Proven Performance

Studco Vortex Research, Development and Testing

The Studco Vortex High Performance Wall System evolved as a solution over a two year study period which analysed data from global wind studies, field investigations and audio recordings of tall buildings with known problems. Prototype systems were then laboratory tested by Deakin University and the final design was installed in skyscrapers and tested.

Research & Development

Wind Studies

Initial findings singled out that high wind events were a common cause for noise annoyance in high-rise buildings and as a result of this, it became a primary focus for the research conducted Amongst built up cities with a large concentration of high-rise buildings, a phenomenon known as vortex shedding occurs. This natural effect is caused by wind as it flows around buildings in an oscillating pattern causing vibrations across the building structure. Further analysis of multiple wind tunnel test reports from highly populated cities uncovered that vortex shredding was linked closely to vibration and tension related noise.


Field Investigations

Inspection of concrete substrate surfaces unveiled several issueswith the wall fixing interface, including misaligned formwork, residue concrete and debris attached to the concrete. In some cases, theconcrete surface had ridges and obstructions up to 10mm high and over a relatively short distance, the level of the surface varied 10-20mm, providing an uneven surface for internal walls to be fixed to the structure.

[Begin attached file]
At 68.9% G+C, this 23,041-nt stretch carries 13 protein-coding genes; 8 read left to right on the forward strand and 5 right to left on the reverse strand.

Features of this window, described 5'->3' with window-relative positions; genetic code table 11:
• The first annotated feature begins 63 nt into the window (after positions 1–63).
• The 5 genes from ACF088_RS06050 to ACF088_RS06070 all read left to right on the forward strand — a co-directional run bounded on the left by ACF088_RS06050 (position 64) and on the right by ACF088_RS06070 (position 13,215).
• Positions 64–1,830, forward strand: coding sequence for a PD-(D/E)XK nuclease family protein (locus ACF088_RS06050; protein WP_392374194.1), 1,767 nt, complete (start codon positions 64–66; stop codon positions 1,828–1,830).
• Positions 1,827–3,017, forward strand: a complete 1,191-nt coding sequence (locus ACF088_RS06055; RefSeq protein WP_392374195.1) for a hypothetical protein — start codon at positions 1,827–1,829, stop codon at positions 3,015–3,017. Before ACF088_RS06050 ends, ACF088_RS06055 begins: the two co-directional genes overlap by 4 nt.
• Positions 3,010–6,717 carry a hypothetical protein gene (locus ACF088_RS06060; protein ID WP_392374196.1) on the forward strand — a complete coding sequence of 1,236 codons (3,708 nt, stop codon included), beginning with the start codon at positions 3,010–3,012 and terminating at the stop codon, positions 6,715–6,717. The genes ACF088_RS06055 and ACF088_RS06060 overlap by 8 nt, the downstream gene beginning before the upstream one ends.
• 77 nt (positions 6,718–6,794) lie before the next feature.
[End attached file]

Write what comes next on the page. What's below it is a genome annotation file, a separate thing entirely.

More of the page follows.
By accessing ceiling and wall cavities, several buildings with known issues were investigated. This included employing infrared cameras to locate the source of movement and possible causes of noise annoyance. Numerous construction projects were monitored over the two-year research period to gain an insight into common installation practices. This provided an understanding of the on-site constraints that confront internal wall installers.

In the pursuit of ultimate quality and performance, the Studco R&D team has adopted a rigorous program of continuous testing and certification through collaborative partnerships with some of Australia’s peak research organisations and testing facilities.

Misaligned formwork was identified as a contributing factor to tension in internal framing.
Formwork residue and concrete debris often present uneven fixing surfaces which are not made good prior to wall installation

Data Analysis

For several months acoustic recording devices were installed into buildings with reported noise problems to capture the noises a resident would typically experience. To determine the exact source of the noise annoyance, walls and ceilings were removed in existing buildings and acoustic source localisation methods were employed using a dispersed microphone array.

Analysis by PKA Acoustics identified individual noises and their location within the targeted building structure. This process singled out the noise emitting from the internal wall framing and was cross referenced against wind data recorded from the Australian Bureau of Meteorology.

Analysis concluded that noise annoyance occurred mostly during high wind events. The high winds induce aggressive vibration in the building structure, generating a creaking noise at the head track. Due to the tension caused by the uneven concrete substrate this noise has been measured at levels reaching 58db.